It may be seen that with such a definition ERE is always greater than unity, and the larger the value the poorer the yield and the more energy that is dissipated in converting it into a fuel useable by the market. For example the ERE of North Sea oil is in the region of 1.03, whereas tar sands in Canada are closer to 1.15. An important criterion, often overlooked, is the area requirement, that is the net energy per unit area. This is a particularly important criterion when evaluating biomass-to-energy proposals, such as alcohol from maize, or heat from wood fuel.

Working out the numbers for any particular fuel type and source is complicated by the fact that it almost always invokes a contribution of electricity. Now 1 kWh of electricity has, by definition, a heating value if 3.6 MJ. However creating this from some heat source will require between 2.5 and 3.5 times 3.6 MJ, according the fuel type and technology transformation. This is because electricity has a very high thermodynamic work potential. The potential efficiency of conversion of heat to work may be determined through the Carnot equation3 .

The fuel used will also have gone through some extraction and purification processes. The upshot, for the case of the UK is that to deliver 1 kWh to a commercial user in the UK in year 2002 dissipates 14.3 MJ primary energy per kWh delivered.

Two conceptual problems arise when the electricity source is from nuclear energy or renewables. Some international statistics attribute to electricity a value of 3.6 MJ/kWh, while others attribute the heat dissipated in the transition. This latter is the more accurate representation, but not perfect since, for example, not all nuclear fuel is burnt. It is a reminder to us all that energy statistics are far from precise and are affected by a number of questionable conventions.

In the case of renewables, except for the energy embodied in the structure (of, say, a wind or wave turbine), there is no fuel requirement. In my view it is correct to take the primary energy content of the delivered electricity as being the fossil energy embodied in manufacturing and the delivering the turbine to site and its subsequent maintenance. With this convention the primary energy of wind turbine electricity in the UK today may be said to be around 0.2 MJ/kWh.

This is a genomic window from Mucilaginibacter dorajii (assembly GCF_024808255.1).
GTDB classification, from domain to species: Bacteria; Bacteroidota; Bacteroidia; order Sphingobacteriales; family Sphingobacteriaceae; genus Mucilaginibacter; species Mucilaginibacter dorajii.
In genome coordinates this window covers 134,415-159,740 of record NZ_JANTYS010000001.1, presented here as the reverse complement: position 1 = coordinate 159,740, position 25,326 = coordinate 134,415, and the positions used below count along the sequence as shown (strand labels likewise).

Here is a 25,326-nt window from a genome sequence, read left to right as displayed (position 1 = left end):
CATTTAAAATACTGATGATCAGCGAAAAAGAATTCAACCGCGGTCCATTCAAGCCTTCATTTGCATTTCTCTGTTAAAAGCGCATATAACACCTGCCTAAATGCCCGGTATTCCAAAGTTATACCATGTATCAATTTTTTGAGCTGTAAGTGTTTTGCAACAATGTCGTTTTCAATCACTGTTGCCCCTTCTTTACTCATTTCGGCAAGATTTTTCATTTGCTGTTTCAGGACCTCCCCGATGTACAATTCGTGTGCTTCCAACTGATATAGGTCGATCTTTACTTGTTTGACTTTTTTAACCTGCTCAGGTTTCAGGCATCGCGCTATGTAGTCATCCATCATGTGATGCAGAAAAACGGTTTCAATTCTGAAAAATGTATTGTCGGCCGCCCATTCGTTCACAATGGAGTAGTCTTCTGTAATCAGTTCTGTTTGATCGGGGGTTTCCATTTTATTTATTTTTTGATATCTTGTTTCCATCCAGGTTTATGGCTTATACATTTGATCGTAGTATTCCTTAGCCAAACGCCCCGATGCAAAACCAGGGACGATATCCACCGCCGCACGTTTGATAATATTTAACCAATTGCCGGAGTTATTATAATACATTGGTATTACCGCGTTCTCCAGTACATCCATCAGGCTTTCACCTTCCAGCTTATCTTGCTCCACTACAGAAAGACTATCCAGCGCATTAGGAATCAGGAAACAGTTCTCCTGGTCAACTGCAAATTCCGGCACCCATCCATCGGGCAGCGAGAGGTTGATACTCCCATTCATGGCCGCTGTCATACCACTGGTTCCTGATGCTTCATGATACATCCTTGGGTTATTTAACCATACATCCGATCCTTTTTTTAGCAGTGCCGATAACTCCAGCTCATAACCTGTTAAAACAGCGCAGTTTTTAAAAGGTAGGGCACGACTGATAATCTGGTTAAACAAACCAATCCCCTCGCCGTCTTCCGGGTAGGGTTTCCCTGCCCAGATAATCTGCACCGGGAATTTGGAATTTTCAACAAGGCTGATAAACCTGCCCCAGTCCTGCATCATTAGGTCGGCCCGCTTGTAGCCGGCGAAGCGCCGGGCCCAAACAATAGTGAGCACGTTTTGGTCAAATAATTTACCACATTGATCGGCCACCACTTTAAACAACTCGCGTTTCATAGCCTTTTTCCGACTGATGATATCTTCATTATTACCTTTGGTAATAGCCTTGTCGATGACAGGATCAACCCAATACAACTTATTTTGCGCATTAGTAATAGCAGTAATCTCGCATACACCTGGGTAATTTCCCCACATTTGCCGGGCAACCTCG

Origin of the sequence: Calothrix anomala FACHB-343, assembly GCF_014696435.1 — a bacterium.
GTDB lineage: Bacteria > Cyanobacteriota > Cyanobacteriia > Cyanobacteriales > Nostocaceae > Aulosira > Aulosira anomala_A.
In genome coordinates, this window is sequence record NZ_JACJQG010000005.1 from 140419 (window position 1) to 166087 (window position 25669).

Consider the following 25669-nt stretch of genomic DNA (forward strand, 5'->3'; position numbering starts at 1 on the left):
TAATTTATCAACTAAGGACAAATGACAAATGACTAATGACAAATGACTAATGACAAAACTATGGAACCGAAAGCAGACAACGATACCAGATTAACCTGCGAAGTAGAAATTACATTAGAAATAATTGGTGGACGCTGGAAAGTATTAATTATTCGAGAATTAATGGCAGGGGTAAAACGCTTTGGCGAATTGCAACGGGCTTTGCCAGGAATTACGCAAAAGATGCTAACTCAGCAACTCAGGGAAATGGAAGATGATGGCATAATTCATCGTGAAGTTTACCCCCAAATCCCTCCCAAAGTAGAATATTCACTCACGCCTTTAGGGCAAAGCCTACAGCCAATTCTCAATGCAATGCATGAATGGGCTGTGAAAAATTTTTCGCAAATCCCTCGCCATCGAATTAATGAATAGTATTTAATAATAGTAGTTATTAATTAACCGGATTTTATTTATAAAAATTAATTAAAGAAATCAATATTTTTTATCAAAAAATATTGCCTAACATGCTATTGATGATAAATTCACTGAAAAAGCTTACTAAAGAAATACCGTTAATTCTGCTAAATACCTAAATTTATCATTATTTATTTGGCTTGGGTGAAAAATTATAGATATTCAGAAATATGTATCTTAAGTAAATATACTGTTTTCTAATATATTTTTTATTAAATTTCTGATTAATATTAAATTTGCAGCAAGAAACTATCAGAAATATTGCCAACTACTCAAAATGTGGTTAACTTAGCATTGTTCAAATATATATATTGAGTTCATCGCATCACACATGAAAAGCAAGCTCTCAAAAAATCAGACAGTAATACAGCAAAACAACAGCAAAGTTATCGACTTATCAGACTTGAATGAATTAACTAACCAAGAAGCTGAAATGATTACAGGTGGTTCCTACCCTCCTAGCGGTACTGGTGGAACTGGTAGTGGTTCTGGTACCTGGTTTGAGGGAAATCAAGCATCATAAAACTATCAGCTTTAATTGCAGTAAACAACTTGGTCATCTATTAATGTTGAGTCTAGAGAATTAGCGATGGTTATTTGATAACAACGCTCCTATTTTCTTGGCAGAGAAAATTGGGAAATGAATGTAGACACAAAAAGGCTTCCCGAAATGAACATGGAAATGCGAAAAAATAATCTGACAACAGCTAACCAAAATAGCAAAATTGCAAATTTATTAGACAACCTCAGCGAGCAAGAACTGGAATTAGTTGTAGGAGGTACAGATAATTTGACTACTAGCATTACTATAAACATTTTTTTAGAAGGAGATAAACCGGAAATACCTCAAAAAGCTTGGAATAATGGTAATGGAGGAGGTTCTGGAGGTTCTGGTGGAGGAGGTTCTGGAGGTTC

It is not heat that drives the economy, but thermodynamic work. In the UK about 55% of all heat is converted to thermodynamic work, often at very low efficiency as in a petrol engine. Strictly speaking all energy analyses ought to be conducted in these terms, but the data requirements are formidable. Indeed there is only one now famous example of this being done, that of Berry and Fels.4 The alternative, advised by the IFIAS group, is to express GER and ERE in terms of energy sources of a standard quality - the definition of this being the extent to which the heat of combustion could be turned into work. As it happens hard coal, natural gas and hydrocarbons have values within 2% of each other, and since no analysis can be that accurate, this is the adopted standard. Note that wood fuel and alcohol fuels have considerably lower potentials. Electricity has almost 100% availability as work.


These calculations are made vastly easier if there is at hand an energy numeraire (i.e. Natural Capital Accounting/ ECCO) model of the economy. Such models are constructed to determine the elements of each conversion and then to assemble them as an overall system average. This average value will change as the energy mix changes through time.

Thus a fairly accurate value can be determined at any moment in time for the average amount of primary energy dissipated to deliver one unit of marketable heat to the market. In the ECCO model framework this is known as SYSGER - System GER (GJ in per GJ delivered). Such models also deliver another useful average, FEREL: the average fuel energy required to deliver one unit of electricity (GJ per kWh). This can be taken back to primary energy by multiplying FEREL by SYSGER to get GEREL - the average primary energy input to produce one kWh of electricity, which as remarked above is about 14.3 for the UK in 2002.

Such models exists for the UK, Scotland and many other countries. David Crane and Larry Staudt have developed an ECCO model for Ireland that is described in this book.